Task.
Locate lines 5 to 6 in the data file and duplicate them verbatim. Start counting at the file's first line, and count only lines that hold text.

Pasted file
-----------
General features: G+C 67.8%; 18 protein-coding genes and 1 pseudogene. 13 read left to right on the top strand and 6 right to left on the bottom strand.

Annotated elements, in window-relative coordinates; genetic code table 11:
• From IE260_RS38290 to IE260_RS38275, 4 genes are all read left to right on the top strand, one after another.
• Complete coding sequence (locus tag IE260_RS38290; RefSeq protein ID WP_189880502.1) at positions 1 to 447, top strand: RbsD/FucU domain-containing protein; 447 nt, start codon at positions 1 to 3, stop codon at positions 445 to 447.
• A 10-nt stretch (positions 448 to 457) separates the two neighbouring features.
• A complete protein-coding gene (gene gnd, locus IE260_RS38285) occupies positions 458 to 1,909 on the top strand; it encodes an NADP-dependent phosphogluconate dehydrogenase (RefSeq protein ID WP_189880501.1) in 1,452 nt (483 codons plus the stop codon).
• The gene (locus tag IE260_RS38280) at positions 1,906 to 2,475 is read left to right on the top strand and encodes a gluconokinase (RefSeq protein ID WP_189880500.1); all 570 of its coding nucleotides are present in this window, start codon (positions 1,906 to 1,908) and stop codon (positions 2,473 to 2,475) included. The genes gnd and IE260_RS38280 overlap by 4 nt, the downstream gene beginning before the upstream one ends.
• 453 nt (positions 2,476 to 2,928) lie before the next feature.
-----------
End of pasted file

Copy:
• A 10-nt stretch (positions 448 to 457) separates the two neighbouring features.
• A complete protein-coding gene (gene gnd, locus IE260_RS38285) occupies positions 458 to 1,909 on the top strand; it encodes an NADP-dependent phosphogluconate dehydrogenase (RefSeq protein ID WP_189880501.1) in 1,452 nt (483 codons plus the stop codon).